1. Professional organizations allow you to network. Yes, yes, we’ve all heard so much about networking that perhaps we start to tune out when we hear the n-word. But seriously, professional organizations allow beginning professionals the chance to link up with others who shared their interests and career goals. It can also provide a chance to “shadow” a more experienced professional and learn tips of the trade.

2. Professional organizations allow you the opportunity to build skills in areas that may not be available through your job or practicum/internship. Practicums and internships are wonderful, but they are temporary. You’re usually in a race against the clock to absorb as much as you can before the clock strikes twelve and you return to normal life. Or at least, that’s how it felt at times this summer. Lovely experience, I learned a ton, but it was over so soon. Through professional organizations, for example, you may be able to boost management skills through heading a committee. Speaking of committees, many organizations are eager to have young, fresh individuals as participants. So figure out your interests, and drop an email.

3. Not all professional organizations cost an arm and a leg. Many of us are still perilously close to that “poor, struggling grad student” phase…or we’re just flat-out still in it. Before you despair, check out the local counterparts of national organizations. For example, MARAC may provide a cheaper alternative to SAA and DCLA may be more cost effective than ALA. Also, most professional organizations offer reduced student rates.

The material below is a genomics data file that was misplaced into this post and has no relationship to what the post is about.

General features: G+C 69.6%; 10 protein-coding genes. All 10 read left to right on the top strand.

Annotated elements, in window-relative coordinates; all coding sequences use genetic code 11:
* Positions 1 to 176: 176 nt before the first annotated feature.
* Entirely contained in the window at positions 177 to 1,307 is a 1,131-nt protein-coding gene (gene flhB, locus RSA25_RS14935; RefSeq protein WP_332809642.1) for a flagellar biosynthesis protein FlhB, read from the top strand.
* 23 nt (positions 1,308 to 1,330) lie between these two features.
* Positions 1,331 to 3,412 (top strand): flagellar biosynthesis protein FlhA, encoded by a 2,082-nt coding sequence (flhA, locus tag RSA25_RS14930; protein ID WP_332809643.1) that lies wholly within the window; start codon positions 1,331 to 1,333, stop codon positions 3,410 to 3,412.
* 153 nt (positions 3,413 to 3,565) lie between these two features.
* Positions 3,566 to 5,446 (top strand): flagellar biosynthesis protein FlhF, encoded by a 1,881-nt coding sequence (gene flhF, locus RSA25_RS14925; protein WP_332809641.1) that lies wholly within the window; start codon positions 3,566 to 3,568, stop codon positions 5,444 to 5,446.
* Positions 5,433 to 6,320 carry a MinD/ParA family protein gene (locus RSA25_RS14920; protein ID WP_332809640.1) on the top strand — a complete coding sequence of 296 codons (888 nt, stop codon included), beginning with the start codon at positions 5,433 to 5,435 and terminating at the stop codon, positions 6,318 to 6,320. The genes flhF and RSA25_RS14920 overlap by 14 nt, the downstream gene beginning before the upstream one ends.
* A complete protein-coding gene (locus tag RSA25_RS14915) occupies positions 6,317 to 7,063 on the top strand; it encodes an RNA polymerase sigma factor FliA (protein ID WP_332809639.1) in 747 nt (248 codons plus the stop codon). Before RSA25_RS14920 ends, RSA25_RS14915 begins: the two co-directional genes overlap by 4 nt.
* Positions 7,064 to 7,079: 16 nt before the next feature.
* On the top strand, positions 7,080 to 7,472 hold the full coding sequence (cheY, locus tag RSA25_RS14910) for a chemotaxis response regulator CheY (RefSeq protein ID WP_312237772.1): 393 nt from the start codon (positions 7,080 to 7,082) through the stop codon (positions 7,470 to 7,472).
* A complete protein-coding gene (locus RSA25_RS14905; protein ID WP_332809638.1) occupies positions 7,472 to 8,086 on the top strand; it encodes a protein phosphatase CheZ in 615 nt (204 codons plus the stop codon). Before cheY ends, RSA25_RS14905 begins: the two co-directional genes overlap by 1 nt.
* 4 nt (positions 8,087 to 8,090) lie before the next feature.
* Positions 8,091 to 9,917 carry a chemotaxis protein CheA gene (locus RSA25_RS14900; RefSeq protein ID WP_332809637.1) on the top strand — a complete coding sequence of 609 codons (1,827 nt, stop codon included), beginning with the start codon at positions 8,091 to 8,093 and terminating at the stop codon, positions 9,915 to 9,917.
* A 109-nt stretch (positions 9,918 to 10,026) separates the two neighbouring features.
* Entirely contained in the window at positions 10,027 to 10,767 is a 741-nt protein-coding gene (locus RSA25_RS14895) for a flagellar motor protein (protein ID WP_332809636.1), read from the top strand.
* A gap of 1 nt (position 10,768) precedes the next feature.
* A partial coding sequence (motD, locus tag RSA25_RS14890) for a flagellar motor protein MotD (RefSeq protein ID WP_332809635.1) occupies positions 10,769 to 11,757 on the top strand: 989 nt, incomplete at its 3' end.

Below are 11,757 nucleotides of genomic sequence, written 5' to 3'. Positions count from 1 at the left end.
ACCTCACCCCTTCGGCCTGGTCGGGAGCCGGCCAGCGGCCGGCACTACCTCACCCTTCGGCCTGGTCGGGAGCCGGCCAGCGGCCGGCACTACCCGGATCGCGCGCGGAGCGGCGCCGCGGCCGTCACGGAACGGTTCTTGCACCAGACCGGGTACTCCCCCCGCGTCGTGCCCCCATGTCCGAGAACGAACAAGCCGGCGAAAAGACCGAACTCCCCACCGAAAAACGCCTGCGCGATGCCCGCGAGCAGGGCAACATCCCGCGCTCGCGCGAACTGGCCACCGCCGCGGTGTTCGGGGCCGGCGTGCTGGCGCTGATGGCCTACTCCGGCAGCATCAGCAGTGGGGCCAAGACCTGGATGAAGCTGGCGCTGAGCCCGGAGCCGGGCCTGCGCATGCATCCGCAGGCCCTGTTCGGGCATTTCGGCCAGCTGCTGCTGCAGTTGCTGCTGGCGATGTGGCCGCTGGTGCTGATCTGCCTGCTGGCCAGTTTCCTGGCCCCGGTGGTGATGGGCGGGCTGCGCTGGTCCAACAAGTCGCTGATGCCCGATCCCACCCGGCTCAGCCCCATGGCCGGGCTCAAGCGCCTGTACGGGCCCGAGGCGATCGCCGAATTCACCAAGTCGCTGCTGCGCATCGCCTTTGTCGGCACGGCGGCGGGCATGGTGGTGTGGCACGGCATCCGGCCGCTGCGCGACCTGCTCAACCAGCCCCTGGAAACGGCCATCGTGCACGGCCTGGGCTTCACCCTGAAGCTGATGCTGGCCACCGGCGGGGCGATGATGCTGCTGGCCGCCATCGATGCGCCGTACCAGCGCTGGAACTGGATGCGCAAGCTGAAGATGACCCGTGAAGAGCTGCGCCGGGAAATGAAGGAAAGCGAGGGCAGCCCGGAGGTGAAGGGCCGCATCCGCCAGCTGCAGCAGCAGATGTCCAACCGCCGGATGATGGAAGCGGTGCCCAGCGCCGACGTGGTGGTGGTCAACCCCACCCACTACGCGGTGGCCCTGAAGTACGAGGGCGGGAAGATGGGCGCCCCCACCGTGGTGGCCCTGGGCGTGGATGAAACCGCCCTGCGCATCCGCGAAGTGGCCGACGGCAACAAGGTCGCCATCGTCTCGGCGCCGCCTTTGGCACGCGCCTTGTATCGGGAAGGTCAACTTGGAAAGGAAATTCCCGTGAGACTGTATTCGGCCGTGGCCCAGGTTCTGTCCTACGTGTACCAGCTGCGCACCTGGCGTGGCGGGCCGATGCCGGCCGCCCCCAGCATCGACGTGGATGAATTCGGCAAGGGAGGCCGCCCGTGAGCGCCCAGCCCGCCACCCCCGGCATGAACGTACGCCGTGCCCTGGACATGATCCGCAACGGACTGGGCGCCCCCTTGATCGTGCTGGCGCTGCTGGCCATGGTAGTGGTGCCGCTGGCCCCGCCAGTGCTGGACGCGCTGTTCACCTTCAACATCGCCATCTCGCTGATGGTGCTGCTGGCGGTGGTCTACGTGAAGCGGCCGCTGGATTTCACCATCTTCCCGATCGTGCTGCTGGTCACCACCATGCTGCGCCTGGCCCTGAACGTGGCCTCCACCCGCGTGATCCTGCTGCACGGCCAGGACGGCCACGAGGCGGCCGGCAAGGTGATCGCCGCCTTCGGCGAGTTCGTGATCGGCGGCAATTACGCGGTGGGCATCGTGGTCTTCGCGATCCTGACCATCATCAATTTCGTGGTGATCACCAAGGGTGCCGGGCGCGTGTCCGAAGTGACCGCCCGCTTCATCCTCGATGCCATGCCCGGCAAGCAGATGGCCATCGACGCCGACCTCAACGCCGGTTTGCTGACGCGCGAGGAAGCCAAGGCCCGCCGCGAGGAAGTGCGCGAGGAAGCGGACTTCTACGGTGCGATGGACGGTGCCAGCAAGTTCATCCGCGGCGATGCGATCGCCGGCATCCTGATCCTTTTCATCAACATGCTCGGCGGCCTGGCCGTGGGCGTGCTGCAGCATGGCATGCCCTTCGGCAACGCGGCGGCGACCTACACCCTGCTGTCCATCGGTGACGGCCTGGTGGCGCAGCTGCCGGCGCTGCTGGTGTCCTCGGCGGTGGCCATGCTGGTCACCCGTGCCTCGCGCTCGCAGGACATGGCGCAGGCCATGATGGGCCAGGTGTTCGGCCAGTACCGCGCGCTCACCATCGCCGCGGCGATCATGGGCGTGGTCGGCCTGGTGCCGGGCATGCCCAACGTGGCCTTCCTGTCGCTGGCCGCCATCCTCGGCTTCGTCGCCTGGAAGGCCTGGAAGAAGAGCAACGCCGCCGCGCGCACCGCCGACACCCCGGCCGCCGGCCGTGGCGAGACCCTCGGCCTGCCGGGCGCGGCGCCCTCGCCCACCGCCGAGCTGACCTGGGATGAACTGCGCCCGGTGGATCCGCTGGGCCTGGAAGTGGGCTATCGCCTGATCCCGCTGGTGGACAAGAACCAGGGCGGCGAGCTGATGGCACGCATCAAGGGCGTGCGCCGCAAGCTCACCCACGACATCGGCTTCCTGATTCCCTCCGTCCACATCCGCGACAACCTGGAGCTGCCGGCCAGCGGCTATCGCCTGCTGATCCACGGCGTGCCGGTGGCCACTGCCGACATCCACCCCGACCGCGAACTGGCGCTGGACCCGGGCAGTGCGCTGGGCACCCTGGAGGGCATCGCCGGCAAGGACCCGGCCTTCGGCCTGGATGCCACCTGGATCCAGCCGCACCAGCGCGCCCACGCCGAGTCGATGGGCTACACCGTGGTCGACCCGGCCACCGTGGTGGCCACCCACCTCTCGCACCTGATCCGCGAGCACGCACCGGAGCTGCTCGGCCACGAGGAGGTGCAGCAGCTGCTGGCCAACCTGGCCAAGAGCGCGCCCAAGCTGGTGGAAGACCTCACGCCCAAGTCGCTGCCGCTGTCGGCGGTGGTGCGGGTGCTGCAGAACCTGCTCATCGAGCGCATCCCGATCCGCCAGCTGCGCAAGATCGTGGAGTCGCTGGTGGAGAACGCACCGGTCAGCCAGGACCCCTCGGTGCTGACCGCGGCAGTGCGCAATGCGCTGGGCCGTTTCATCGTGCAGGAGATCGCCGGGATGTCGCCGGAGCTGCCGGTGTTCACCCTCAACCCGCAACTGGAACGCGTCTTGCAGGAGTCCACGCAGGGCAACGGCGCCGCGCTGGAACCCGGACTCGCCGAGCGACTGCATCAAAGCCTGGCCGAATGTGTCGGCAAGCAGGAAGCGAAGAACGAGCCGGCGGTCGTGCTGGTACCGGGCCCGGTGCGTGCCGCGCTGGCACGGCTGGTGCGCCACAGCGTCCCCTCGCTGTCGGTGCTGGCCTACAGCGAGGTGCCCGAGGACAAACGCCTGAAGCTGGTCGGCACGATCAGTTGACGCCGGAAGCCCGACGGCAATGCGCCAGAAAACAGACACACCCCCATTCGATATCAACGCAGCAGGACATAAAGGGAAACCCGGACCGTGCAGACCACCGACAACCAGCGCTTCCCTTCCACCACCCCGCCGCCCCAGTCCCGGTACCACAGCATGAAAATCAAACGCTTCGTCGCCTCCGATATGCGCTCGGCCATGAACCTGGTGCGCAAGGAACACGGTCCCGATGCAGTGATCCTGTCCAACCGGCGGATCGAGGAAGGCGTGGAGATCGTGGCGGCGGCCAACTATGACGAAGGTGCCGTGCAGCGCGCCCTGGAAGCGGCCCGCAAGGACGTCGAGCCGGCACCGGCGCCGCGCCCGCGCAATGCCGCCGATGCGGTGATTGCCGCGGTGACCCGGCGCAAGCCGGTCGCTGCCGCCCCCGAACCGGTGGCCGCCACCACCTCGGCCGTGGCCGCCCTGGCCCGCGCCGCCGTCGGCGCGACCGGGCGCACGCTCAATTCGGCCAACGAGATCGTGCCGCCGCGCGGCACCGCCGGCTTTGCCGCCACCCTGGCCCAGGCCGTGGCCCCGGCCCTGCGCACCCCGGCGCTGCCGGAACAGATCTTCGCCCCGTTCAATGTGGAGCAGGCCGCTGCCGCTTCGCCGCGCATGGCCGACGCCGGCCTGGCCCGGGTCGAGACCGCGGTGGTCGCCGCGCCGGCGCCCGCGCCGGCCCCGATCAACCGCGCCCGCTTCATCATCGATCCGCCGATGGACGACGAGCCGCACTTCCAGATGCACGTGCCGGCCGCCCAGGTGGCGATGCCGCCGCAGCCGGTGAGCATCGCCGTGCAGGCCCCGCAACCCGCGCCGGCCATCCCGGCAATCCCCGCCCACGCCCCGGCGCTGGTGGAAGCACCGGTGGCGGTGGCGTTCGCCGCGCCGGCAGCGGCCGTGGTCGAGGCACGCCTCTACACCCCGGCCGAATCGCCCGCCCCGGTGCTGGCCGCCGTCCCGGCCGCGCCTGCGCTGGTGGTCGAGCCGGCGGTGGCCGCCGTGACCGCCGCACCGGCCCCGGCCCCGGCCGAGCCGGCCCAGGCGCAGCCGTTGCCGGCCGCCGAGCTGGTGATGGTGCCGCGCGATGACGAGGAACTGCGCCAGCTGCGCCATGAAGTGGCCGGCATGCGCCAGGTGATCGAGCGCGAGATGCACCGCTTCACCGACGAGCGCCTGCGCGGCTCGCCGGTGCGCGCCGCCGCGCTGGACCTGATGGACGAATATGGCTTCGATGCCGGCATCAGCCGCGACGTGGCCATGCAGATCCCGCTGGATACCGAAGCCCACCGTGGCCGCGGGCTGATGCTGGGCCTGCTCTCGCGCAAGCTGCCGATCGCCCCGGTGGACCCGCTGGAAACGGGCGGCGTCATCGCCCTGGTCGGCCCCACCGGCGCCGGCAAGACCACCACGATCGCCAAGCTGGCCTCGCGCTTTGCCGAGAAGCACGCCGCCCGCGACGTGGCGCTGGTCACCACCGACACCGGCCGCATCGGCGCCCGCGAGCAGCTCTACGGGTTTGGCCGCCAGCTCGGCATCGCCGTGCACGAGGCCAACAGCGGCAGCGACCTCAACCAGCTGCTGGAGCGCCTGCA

4. Local chapters or local organizations provide a more intimate involvement with local professionals, so you will be better able to connect and (get this) network! Also, local chapters will likely host conferences, workshops and events close in vicinity to your state of residence, so it will be easier to attend. That’s not to say you shouldn’t join national organizations. I’m an SAA member and have gotten some great benefits from that membership. Just keep the local organizations in mind, as well. The people you interact with on a local basis, however, will be your colleagues or bosses in a few years, so make yourself known now. 

5. Make yourself known now. By being involved in professional organizations, you allow your name and face to be recognized. Because of this, if you commit to something, make sure you’re able to carry it out. It would not be a good thing to gain a reputation as a quitter or a person whose word means nothing. Remember, these are your colleagues and bosses of the near future. Leave a good impression.

6.  Of course, you can always put it on your resume. But why stop at just having words on a piece of paper? Try to shape your time now to reflect your future goals. What do you want to do with your career? What steps can you take now to ensure you receive the experience and professional skills necessary to get to your next step? The work force is competitive, so you have to be proactive.